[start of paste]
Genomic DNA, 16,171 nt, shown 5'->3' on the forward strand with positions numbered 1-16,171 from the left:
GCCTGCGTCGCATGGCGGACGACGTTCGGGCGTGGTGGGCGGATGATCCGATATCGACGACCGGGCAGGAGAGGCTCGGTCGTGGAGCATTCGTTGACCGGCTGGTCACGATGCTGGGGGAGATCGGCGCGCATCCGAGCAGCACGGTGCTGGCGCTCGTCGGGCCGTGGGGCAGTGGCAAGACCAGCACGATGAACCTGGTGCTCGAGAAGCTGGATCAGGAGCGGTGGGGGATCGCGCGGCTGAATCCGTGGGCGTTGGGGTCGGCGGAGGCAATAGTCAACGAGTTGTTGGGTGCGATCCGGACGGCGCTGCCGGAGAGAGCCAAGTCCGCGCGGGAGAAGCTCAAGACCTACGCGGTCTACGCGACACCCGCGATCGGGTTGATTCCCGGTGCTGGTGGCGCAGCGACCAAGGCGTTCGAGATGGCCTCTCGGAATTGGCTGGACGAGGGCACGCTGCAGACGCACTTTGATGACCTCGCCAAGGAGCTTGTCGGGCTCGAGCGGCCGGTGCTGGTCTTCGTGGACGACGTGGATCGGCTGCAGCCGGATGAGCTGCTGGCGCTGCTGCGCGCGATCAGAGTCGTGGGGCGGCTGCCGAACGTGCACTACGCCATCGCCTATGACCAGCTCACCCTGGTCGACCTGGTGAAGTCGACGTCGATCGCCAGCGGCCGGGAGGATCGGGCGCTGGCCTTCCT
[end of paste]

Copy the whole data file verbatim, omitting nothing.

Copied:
Genomic DNA, 16,171 nt, shown 5'->3' on the forward strand with positions numbered 1-16,171 from the left:
GCCTGCGTCGCATGGCGGACGACGTTCGGGCGTGGTGGGCGGATGATCCGATATCGACGACCGGGCAGGAGAGGCTCGGTCGTGGAGCATTCGTTGACCGGCTGGTCACGATGCTGGGGGAGATCGGCGCGCATCCGAGCAGCACGGTGCTGGCGCTCGTCGGGCCGTGGGGCAGTGGCAAGACCAGCACGATGAACCTGGTGCTCGAGAAGCTGGATCAGGAGCGGTGGGGGATCGCGCGGCTGAATCCGTGGGCGTTGGGGTCGGCGGAGGCAATAGTCAACGAGTTGTTGGGTGCGATCCGGACGGCGCTGCCGGAGAGAGCCAAGTCCGCGCGGGAGAAGCTCAAGACCTACGCGGTCTACGCGACACCCGCGATCGGGTTGATTCCCGGTGCTGGTGGCGCAGCGACCAAGGCGTTCGAGATGGCCTCTCGGAATTGGCTGGACGAGGGCACGCTGCAGACGCACTTTGATGACCTCGCCAAGGAGCTTGTCGGGCTCGAGCGGCCGGTGCTGGTCTTCGTGGACGACGTGGATCGGCTGCAGCCGGATGAGCTGCTGGCGCTGCTGCGCGCGATCAGAGTCGTGGGGCGGCTGCCGAACGTGCACTACGCCATCGCCTATGACCAGCTCACCCTGGTCGACCTGGTGAAGTCGACGTCGATCGCCAGCGGCCGGGAGGATCGGGCGCTGGCCTTCCT